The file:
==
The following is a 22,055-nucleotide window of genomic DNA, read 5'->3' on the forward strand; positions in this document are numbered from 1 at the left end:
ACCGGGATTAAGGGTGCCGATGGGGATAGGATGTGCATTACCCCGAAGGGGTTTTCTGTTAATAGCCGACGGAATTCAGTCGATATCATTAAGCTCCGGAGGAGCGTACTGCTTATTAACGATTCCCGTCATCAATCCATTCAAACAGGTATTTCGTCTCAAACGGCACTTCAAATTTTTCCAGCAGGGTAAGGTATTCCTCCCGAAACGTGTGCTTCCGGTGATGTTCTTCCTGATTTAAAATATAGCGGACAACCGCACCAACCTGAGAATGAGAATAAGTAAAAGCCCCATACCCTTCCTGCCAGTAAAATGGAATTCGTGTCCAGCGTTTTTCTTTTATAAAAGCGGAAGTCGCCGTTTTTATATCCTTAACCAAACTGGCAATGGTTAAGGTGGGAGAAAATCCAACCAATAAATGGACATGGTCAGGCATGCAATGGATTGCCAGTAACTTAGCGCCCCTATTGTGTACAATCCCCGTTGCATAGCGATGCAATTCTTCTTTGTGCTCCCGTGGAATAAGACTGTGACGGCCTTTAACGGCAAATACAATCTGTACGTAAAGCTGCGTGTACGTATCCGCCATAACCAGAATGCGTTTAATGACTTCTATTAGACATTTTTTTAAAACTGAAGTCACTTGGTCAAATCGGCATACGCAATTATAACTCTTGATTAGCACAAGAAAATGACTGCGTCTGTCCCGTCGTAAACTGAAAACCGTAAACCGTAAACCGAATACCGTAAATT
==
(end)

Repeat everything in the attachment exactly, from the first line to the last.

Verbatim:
The following is a 22,055-nucleotide window of genomic DNA, read 5'->3' on the forward strand; positions in this document are numbered from 1 at the left end:
ACCGGGATTAAGGGTGCCGATGGGGATAGGATGTGCATTACCCCGAAGGGGTTTTCTGTTAATAGCCGACGGAATTCAGTCGATATCATTAAGCTCCGGAGGAGCGTACTGCTTATTAACGATTCCCGTCATCAATCCATTCAAACAGGTATTTCGTCTCAAACGGCACTTCAAATTTTTCCAGCAGGGTAAGGTATTCCTCCCGAAACGTGTGCTTCCGGTGATGTTCTTCCTGATTTAAAATATAGCGGACAACCGCACCAACCTGAGAATGAGAATAAGTAAAAGCCCCATACCCTTCCTGCCAGTAAAATGGAATTCGTGTCCAGCGTTTTTCTTTTATAAAAGCGGAAGTCGCCGTTTTTATATCCTTAACCAAACTGGCAATGGTTAAGGTGGGAGAAAATCCAACCAATAAATGGACATGGTCAGGCATGCAATGGATTGCCAGTAACTTAGCGCCCCTATTGTGTACAATCCCCGTTGCATAGCGATGCAATTCTTCTTTGTGCTCCCGTGGAATAAGACTGTGACGGCCTTTAACGGCAAATACAATCTGTACGTAAAGCTGCGTGTACGTATCCGCCATAACCAGAATGCGTTTAATGACTTCTATTAGACATTTTTTTAAAACTGAAGTCACTTGGTCAAATCGGCATACGCAATTATAACTCTTGATTAGCACAAGAAAATGACTGCGTCTGTCCCGTCGTAAACTGAAAACCGTAAACCGTAAACCGAATACCGTAAATT